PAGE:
By Alvin Capino
Manila Standard Today
I said in my earlier blog entries that the political season will officially begin in November of this year. Ooops, I was late by a month. I agree with the reading offered by Alvin Capino, with whom I worked at the Observer, the Independent, the Daily Globe and Today, under the editorships of the country's best -- Yen Makabenta, Alfrredo Navarro Salanga, and Teddy Boy Locsin.
Where the C-5 chuvaness will go, I do not know. What I know is that I see the faces of Ace Durano in the newspapers, with a list of fiestas of the month, and on TV, with his unconfirmed figures of imaginary tourist arrivals. And Health Sec. Francisco Duque's face on black-and-white print ads and the more alive, colorful ads on TV. And of course, Pia Cayetano with her Downey, Manong Frank Drilon attending the traslacion at the Penafrancia Festival wearing shoes (the de rigeur is no shoes at all), Cesar Montano with his daily TV show and weekend seminars for masons sponsored by Hocim Cement, and Bong Revilla attending all the fiestas in the country.
Welcome, indeed, to the political season. Hala bira!
Veteran political watchers say that the current conflict in the Senate could be the most serious division to have ever hit the upper chamber of Congress.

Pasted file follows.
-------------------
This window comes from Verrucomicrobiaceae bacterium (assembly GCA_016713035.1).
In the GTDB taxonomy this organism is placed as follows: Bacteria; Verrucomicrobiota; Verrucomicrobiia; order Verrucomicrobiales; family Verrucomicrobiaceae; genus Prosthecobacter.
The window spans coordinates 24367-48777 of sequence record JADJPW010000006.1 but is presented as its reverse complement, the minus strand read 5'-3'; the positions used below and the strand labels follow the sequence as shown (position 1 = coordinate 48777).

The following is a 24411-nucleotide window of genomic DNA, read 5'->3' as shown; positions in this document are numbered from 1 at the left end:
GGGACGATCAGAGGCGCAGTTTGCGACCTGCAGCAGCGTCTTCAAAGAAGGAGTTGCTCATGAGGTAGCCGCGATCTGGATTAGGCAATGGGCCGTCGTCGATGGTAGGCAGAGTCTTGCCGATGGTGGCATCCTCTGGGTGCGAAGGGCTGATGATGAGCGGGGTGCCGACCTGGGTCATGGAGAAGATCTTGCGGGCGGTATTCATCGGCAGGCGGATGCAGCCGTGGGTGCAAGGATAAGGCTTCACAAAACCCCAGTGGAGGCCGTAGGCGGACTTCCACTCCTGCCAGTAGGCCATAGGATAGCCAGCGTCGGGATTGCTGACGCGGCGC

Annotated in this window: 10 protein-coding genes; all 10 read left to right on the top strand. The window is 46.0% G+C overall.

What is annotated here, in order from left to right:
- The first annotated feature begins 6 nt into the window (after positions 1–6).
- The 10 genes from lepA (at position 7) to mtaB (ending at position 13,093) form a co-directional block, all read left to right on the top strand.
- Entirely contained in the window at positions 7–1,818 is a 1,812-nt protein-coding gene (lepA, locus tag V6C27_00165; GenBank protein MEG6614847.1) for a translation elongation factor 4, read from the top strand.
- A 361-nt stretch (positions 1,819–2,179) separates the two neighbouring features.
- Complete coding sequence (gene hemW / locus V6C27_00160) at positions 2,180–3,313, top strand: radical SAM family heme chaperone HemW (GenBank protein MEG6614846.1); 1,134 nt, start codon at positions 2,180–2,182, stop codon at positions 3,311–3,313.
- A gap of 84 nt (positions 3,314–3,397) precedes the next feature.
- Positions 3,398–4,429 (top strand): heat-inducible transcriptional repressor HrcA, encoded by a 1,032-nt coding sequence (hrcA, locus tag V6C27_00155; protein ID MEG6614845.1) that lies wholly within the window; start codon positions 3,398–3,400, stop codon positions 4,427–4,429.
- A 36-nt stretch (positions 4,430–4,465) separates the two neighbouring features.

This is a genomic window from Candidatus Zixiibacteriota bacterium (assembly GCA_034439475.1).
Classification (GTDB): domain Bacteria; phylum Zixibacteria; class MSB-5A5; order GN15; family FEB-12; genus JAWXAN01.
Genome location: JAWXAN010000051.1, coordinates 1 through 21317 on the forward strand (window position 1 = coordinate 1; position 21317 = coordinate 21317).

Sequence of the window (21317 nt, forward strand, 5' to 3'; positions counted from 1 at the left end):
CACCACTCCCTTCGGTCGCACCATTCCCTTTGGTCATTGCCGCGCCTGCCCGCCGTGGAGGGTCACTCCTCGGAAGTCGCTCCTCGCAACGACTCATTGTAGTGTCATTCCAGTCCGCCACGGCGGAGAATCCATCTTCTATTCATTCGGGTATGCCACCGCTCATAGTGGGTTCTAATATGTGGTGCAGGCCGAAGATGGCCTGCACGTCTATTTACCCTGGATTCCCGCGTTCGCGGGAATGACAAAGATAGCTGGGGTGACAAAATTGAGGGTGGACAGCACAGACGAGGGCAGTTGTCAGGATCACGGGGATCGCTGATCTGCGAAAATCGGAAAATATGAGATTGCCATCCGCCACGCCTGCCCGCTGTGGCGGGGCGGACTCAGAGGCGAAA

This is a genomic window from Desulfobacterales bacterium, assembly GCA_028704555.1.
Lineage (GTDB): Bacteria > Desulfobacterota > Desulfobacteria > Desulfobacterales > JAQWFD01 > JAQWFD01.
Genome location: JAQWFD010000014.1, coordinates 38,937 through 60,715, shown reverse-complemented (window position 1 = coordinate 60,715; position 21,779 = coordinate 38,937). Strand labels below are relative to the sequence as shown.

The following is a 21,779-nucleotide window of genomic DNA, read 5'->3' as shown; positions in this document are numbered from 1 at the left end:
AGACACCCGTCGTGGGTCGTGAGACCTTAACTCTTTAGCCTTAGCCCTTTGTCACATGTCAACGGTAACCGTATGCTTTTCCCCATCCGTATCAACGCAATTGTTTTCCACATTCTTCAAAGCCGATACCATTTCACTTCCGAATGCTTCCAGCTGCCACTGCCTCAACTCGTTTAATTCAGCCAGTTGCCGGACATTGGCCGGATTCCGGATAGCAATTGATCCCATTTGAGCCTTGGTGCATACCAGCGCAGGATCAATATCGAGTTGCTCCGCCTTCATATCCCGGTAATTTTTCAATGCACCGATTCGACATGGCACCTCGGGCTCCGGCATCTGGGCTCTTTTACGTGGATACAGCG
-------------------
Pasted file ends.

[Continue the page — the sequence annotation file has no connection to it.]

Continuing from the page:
True, there have been tumultuous occasions in the Senate, especially under the Fifth Republic. Most Senate presidents during this period—Jovito Salonga, Ernesto Maceda, Edgardo Angara, Neptali Gonzales, Nene Pimentel and Franklin Drilon—faced ouster bids and coups triggered by their colleagues.
There was even an incident in the past where the Senate mace, the symbol of authority of the chamber, was snatched to prevent the Senate from holding a session.
But none has been as noisy and rancorous as what we are witnessing today. The language we are hearing in the exchanges between the quarreling senators is certainly sharper and more acidic than what we have heard in the past. All these are punctuated by personal diatribe.
In the past, bids to oust a Senate President were usually premised on questions regarding leadership capabilities. More often, the exit of one and assumption by another was simply the product of simple arithmetic—a shift in the number of solons belonging to the different power blocs in the Senate.
But within memory, this is the first time that a Senate president is facing possible ouster based on allegations of irregularities related to so-called “congressional insertions.” Senate President Manny Villar—the second to declare a bid for the presidency in the 2010 elections (the first being MMDA Chairman Bayani Fernando)—is sailing through rough seas in the aftermath of accusations that he “inserted” some P200 million in funding for a road project that already had an earlier P200-million budgetary earmark.
The attack on the double insertion has shifted to conflict of interest and the critics of the Senate President are now saying that there is, at the very least, an ethical question for Villar if he indeed pushed for the funding of a road project where the main beneficiaries were companies owned by his family.